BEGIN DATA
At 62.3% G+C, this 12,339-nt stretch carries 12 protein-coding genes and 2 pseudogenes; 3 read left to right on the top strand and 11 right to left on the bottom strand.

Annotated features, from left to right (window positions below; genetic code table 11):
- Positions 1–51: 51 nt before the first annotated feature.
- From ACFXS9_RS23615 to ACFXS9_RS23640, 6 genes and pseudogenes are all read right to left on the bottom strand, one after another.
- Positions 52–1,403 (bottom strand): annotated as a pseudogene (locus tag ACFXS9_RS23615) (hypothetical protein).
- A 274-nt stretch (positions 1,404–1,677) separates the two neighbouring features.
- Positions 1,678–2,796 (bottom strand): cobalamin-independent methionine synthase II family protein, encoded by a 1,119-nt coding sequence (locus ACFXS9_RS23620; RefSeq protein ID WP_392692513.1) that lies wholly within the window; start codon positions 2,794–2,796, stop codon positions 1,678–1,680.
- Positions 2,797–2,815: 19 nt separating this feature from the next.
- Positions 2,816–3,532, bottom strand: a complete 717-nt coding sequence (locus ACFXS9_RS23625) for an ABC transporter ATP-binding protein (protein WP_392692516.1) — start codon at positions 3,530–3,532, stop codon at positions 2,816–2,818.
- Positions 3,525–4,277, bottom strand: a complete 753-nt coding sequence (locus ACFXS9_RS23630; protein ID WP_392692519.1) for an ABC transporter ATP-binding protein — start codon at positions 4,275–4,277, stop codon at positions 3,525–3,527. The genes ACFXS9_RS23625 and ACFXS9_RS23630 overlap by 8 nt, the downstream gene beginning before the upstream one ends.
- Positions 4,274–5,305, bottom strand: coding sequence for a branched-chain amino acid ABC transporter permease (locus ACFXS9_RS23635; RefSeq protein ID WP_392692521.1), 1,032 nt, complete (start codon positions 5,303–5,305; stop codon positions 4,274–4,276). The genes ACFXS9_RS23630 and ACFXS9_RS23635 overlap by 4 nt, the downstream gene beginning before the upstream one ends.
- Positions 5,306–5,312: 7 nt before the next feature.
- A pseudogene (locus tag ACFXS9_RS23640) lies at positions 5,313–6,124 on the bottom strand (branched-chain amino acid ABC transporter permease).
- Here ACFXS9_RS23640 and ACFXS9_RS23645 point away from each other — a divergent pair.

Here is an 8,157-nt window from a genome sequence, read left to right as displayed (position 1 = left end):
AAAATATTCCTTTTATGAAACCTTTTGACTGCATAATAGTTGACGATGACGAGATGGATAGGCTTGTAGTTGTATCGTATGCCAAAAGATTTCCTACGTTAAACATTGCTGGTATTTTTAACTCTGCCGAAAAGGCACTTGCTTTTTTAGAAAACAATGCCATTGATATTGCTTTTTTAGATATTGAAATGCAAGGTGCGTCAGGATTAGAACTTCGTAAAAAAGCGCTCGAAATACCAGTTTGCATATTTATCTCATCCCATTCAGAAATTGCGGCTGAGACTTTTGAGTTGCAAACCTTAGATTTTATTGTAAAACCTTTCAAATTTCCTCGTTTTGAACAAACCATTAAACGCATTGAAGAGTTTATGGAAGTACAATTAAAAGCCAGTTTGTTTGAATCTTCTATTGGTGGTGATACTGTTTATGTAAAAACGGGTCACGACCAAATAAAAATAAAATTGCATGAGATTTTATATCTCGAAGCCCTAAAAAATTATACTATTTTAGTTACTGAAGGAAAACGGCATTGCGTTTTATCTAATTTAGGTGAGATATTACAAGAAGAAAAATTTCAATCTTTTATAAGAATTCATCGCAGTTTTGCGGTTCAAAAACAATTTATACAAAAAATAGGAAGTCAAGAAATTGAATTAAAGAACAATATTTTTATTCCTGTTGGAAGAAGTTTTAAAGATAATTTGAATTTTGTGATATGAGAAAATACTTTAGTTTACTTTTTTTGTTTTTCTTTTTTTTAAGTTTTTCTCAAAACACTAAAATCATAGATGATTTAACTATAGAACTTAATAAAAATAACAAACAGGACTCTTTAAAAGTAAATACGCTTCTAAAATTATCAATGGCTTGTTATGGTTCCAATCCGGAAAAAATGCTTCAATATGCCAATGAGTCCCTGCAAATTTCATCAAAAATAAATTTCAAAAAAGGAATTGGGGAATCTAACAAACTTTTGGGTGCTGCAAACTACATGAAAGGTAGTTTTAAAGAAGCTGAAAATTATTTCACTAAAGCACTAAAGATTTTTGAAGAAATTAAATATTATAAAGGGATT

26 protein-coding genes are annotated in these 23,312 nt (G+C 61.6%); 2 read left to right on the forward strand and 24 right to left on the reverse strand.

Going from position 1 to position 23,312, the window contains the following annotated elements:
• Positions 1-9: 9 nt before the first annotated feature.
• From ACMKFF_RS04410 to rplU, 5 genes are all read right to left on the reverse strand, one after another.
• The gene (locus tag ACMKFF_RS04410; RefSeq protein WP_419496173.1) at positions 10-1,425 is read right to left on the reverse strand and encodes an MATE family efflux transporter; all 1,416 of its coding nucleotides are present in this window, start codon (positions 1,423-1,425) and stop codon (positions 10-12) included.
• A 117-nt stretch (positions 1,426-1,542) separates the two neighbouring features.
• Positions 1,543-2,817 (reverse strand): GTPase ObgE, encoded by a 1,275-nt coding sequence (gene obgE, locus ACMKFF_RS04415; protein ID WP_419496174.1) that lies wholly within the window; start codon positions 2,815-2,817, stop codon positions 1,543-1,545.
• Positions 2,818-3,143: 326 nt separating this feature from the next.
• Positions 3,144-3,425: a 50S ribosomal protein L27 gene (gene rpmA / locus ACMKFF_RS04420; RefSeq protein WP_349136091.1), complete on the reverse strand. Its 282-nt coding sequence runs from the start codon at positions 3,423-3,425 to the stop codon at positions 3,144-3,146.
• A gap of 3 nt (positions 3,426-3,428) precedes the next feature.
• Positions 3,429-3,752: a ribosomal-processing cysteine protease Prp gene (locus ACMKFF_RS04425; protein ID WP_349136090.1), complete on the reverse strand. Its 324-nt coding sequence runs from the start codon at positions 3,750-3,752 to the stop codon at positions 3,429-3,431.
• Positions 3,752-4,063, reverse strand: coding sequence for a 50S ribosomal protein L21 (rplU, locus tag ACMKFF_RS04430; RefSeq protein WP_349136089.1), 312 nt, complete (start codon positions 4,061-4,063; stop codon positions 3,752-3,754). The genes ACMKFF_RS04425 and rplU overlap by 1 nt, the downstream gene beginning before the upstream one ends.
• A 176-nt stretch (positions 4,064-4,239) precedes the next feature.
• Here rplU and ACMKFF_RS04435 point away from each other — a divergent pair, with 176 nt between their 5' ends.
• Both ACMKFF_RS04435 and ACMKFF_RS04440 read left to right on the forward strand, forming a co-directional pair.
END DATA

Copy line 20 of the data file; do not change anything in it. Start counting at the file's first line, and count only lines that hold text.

• From ACMKFF_RS04410 to rplU, 5 genes are all read right to left on the reverse strand, one after another.